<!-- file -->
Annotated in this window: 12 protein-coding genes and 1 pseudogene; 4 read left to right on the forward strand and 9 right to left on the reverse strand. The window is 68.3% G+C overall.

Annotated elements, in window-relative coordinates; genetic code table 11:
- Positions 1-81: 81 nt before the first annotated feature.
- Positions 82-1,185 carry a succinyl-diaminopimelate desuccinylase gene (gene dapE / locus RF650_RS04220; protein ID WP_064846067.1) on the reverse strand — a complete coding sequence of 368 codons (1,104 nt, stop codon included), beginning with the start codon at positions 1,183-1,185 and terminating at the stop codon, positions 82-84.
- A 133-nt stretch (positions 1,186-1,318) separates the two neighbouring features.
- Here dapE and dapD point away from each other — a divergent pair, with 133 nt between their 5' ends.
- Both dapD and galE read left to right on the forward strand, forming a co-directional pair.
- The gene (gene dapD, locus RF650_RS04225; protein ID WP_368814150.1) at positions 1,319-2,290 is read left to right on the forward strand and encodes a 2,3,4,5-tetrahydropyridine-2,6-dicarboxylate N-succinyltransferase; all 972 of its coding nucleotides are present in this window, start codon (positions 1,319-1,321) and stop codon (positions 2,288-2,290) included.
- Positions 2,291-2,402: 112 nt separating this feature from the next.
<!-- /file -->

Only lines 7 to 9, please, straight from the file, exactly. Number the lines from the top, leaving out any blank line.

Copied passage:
- Both dapD and galE read left to right on the forward strand, forming a co-directional pair.
- The gene (gene dapD, locus RF650_RS04225; protein ID WP_368814150.1) at positions 1,319-2,290 is read left to right on the forward strand and encodes a 2,3,4,5-tetrahydropyridine-2,6-dicarboxylate N-succinyltransferase; all 972 of its coding nucleotides are present in this window, start codon (positions 1,319-1,321) and stop codon (positions 2,288-2,290) included.
- Positions 2,291-2,402: 112 nt separating this feature from the next.